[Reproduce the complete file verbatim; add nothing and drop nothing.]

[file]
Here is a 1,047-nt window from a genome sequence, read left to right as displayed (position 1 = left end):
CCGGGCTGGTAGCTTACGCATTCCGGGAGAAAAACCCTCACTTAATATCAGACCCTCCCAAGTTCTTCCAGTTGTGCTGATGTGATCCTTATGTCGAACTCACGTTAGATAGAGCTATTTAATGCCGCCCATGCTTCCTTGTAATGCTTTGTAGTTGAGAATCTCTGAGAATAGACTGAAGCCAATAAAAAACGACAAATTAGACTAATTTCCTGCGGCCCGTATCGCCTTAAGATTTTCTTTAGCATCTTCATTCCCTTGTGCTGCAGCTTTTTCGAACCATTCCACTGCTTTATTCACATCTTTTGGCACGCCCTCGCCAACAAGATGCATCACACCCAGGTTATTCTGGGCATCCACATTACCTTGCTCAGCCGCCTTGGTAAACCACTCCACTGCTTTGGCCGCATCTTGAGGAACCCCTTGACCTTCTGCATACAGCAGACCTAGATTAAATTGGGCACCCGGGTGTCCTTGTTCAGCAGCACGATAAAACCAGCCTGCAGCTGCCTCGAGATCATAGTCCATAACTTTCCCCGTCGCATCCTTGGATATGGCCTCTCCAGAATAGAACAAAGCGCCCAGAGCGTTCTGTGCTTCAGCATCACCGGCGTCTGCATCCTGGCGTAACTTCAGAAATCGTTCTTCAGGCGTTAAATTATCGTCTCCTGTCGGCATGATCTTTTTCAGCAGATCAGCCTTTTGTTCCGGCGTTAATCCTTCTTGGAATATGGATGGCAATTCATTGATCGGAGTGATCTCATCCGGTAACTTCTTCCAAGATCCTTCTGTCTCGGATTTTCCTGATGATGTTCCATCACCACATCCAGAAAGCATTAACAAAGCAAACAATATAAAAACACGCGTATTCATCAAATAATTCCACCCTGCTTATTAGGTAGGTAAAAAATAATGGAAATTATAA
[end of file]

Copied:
Here is a 1,047-nt window from a genome sequence, read left to right as displayed (position 1 = left end):
CCGGGCTGGTAGCTTACGCATTCCGGGAGAAAAACCCTCACTTAATATCAGACCCTCCCAAGTTCTTCCAGTTGTGCTGATGTGATCCTTATGTCGAACTCACGTTAGATAGAGCTATTTAATGCCGCCCATGCTTCCTTGTAATGCTTTGTAGTTGAGAATCTCTGAGAATAGACTGAAGCCAATAAAAAACGACAAATTAGACTAATTTCCTGCGGCCCGTATCGCCTTAAGATTTTCTTTAGCATCTTCATTCCCTTGTGCTGCAGCTTTTTCGAACCATTCCACTGCTTTATTCACATCTTTTGGCACGCCCTCGCCAACAAGATGCATCACACCCAGGTTATTCTGGGCATCCACATTACCTTGCTCAGCCGCCTTGGTAAACCACTCCACTGCTTTGGCCGCATCTTGAGGAACCCCTTGACCTTCTGCATACAGCAGACCTAGATTAAATTGGGCACCCGGGTGTCCTTGTTCAGCAGCACGATAAAACCAGCCTGCAGCTGCCTCGAGATCATAGTCCATAACTTTCCCCGTCGCATCCTTGGATATGGCCTCTCCAGAATAGAACAAAGCGCCCAGAGCGTTCTGTGCTTCAGCATCACCGGCGTCTGCATCCTGGCGTAACTTCAGAAATCGTTCTTCAGGCGTTAAATTATCGTCTCCTGTCGGCATGATCTTTTTCAGCAGATCAGCCTTTTGTTCCGGCGTTAATCCTTCTTGGAATATGGATGGCAATTCATTGATCGGAGTGATCTCATCCGGTAACTTCTTCCAAGATCCTTCTGTCTCGGATTTTCCTGATGATGTTCCATCACCACATCCAGAAAGCATTAACAAAGCAAACAATATAAAAACACGCGTATTCATCAAATAATTCCACCCTGCTTATTAGGTAGGTAAAAAATAATGGAAATTATAA